For instance: Office 365. I pay for just the Exchange Online component, because I don’t need the actual Office suite as we (my family) get it free from my school and other organizations that we’re associated with. Exchange Online has been fine from a end-user perspective. Very rarely do I have any real issues to speak of, other than paying for it. My real problem here is that it’s a very proprietary platform, and because of that, it’s moderately difficult to get out of and to connect to with free-software tools. The IMAP support is… functional, but the contacts and calendars are tied down.

Similarly, I have lots of Apple devices and services. Like Office 365, I don’t have any complaints, per se, it’s just that they’re extremely proprietary and that means getting out of the ecosystem is difficult, and like above, connecting using free-software tools is straight up impossible.

The reason I have these things in the first place is that my family, who don’t hold my free-software ideals, want/need access to reliable tools they can use from multiple places. This is not an unreasonable request, and is one that can be solved with enough time, free-software, capital and expertise. Unfortunately, I’m not willing or able to host all of that, or even administer it. I don’t have the time, and I certainly don’t have the specific expertise to do all of it. Hence the current implementation.

Balance between freedom, convenience and cost is a tricky one. While I’d personally like to model myself more in line with the FSF’s computing ideals. The problem is that I have family members that I have to support as well. I’d also like to move them toward more free-software systems. While I recognize their choice in platforms is their own, I also get to say what I will and will not support (kind of, family is so complicated).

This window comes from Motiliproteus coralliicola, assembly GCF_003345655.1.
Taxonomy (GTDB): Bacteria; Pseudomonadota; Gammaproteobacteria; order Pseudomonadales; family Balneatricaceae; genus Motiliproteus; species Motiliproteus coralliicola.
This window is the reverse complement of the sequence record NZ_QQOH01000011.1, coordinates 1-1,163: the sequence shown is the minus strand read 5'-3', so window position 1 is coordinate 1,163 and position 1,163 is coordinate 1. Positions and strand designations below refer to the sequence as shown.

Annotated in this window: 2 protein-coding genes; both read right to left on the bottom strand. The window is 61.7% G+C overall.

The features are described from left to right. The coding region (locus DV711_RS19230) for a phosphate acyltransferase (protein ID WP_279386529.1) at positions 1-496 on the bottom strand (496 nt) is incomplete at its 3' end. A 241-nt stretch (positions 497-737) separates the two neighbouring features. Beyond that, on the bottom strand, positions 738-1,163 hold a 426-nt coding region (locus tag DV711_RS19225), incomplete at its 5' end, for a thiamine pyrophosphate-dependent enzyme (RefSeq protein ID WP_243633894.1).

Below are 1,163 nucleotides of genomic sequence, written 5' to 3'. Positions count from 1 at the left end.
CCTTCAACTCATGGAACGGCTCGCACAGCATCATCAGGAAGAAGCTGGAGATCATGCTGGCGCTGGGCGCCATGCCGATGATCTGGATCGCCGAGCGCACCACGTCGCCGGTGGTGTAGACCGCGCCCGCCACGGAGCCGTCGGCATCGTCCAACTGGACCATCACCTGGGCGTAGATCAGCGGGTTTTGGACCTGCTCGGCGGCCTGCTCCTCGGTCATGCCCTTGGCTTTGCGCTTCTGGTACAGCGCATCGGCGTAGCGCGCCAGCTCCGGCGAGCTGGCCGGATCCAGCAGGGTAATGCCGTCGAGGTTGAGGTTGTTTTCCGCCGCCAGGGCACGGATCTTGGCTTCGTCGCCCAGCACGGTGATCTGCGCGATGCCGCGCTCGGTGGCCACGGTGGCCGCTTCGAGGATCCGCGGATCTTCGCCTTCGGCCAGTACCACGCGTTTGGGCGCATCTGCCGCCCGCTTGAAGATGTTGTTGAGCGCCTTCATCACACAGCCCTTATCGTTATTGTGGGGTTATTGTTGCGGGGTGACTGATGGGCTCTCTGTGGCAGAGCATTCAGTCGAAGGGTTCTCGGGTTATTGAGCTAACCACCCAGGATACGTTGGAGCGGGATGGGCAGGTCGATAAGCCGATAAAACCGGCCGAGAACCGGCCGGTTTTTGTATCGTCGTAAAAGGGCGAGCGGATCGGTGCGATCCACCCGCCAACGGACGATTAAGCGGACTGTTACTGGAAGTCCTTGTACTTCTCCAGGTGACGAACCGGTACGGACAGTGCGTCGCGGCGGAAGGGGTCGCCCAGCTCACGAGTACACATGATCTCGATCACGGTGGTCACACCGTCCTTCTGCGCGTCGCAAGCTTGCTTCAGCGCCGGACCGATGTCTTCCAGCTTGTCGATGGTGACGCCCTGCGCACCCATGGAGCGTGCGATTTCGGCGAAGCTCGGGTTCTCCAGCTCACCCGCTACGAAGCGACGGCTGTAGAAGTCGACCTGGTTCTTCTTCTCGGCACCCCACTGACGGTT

I don’t have any kind of resolution for this, I’m still trying to figure out what kind of path I want to take. Is pragmatism the smarter choice? Idealism feels right, but is massively more difficult to implement. There is probably a good middle of the road, but I don’t know if I’m on it. Maybe it doesn’t matter?

What should I do?

Featured Image

“Ugh, a Mac”, by Joe Wilcox – License: CC BY-NC-SA 2.0

Goodbye CCAT

So, it’s ending all over again. This time I say goodbye to a really excellent organization known as CCAT. These last (almost) 2years have been a huge learning experience for me and something I’ll take with me as I move on.

I’d really like to thank the excellent non-profit clients we have herein Florida for being such a big reason that I got up every day. Places like United Way of Northeast Florida, Big Brothers Big Sisters of Northeast Florida, Family Foundations, Leadership JAX, Delores Barr Weaver Policy Center, Non-Profit Center of Northeast Florida and (of course) the Jessie Ball duPont Fund. Every day, these organizations and their volunteers and employees made my job one I truly enjoyed.

I also wanted to thank my excellent co-workers who, despite it all, helped me grow as a person and as an employee. I’m really fortunate to have had such patient and understanding people to work with and for. Their dedication to my own success, as well as our clients, is really just outstanding. I wish them all the best of luck in their future endeavors.

So long, and thanks for all the fish!

Douglas Adams

Florida Coastal School of Law

Today is my last day. I’ve worked at Florida Coastal School of Law for about 11 years now. I’ve been everything from a Help Desk jockey to the Webmaster. With today being my last day, I can’t help but to look back and remember all that I’ve done, all that I’ve grown and all that I will miss from that place.

It’s surreal, really. I feel like I don’t have any idea of how things are done in the “outside”, because I’ve been there for so long and done things a certain way there for so long that new ways of handling things seems so foreign.